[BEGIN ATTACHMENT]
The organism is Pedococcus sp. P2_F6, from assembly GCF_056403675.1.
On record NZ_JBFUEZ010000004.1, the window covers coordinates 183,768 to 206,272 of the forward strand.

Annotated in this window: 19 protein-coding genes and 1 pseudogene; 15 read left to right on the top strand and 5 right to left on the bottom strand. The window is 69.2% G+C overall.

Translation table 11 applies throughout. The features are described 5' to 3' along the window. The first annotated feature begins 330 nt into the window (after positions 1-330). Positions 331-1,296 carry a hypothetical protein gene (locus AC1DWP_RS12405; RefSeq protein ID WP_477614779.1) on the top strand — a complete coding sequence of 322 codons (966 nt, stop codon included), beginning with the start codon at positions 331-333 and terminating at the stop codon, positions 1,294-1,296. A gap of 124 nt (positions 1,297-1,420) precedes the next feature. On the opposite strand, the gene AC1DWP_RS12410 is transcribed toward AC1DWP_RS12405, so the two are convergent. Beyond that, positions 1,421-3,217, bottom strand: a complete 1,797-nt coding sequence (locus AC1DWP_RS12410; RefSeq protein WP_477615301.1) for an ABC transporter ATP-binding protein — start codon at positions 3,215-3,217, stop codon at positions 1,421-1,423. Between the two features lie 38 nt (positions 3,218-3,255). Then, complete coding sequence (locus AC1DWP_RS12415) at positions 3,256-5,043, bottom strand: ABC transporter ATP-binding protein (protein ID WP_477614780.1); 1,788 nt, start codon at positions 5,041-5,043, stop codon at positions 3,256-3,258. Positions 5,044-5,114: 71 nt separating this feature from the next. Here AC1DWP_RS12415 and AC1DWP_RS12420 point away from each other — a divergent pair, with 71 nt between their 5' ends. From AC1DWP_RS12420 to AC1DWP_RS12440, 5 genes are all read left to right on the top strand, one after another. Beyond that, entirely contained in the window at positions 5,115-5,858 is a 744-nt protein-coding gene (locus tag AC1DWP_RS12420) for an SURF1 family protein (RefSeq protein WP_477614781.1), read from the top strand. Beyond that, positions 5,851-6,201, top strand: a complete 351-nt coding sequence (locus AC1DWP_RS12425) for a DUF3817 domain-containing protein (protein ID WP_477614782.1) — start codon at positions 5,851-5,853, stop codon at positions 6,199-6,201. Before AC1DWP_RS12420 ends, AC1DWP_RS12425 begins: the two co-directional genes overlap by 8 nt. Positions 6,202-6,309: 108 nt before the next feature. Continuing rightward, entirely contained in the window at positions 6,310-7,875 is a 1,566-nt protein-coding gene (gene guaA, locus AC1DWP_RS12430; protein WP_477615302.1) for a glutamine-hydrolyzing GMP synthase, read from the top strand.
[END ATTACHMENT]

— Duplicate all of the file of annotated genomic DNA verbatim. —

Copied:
The organism is Pedococcus sp. P2_F6, from assembly GCF_056403675.1.
On record NZ_JBFUEZ010000004.1, the window covers coordinates 183,768 to 206,272 of the forward strand.

Annotated in this window: 19 protein-coding genes and 1 pseudogene; 15 read left to right on the top strand and 5 right to left on the bottom strand. The window is 69.2% G+C overall.

Translation table 11 applies throughout. The features are described 5' to 3' along the window. The first annotated feature begins 330 nt into the window (after positions 1-330). Positions 331-1,296 carry a hypothetical protein gene (locus AC1DWP_RS12405; RefSeq protein ID WP_477614779.1) on the top strand — a complete coding sequence of 322 codons (966 nt, stop codon included), beginning with the start codon at positions 331-333 and terminating at the stop codon, positions 1,294-1,296. A gap of 124 nt (positions 1,297-1,420) precedes the next feature. On the opposite strand, the gene AC1DWP_RS12410 is transcribed toward AC1DWP_RS12405, so the two are convergent. Beyond that, positions 1,421-3,217, bottom strand: a complete 1,797-nt coding sequence (locus AC1DWP_RS12410; RefSeq protein WP_477615301.1) for an ABC transporter ATP-binding protein — start codon at positions 3,215-3,217, stop codon at positions 1,421-1,423. Between the two features lie 38 nt (positions 3,218-3,255). Then, complete coding sequence (locus AC1DWP_RS12415) at positions 3,256-5,043, bottom strand: ABC transporter ATP-binding protein (protein ID WP_477614780.1); 1,788 nt, start codon at positions 5,041-5,043, stop codon at positions 3,256-3,258. Positions 5,044-5,114: 71 nt separating this feature from the next. Here AC1DWP_RS12415 and AC1DWP_RS12420 point away from each other — a divergent pair, with 71 nt between their 5' ends. From AC1DWP_RS12420 to AC1DWP_RS12440, 5 genes are all read left to right on the top strand, one after another. Beyond that, entirely contained in the window at positions 5,115-5,858 is a 744-nt protein-coding gene (locus tag AC1DWP_RS12420) for an SURF1 family protein (RefSeq protein WP_477614781.1), read from the top strand. Beyond that, positions 5,851-6,201, top strand: a complete 351-nt coding sequence (locus AC1DWP_RS12425) for a DUF3817 domain-containing protein (protein ID WP_477614782.1) — start codon at positions 5,851-5,853, stop codon at positions 6,199-6,201. Before AC1DWP_RS12420 ends, AC1DWP_RS12425 begins: the two co-directional genes overlap by 8 nt. Positions 6,202-6,309: 108 nt before the next feature. Continuing rightward, entirely contained in the window at positions 6,310-7,875 is a 1,566-nt protein-coding gene (gene guaA, locus AC1DWP_RS12430; protein WP_477615302.1) for a glutamine-hydrolyzing GMP synthase, read from the top strand.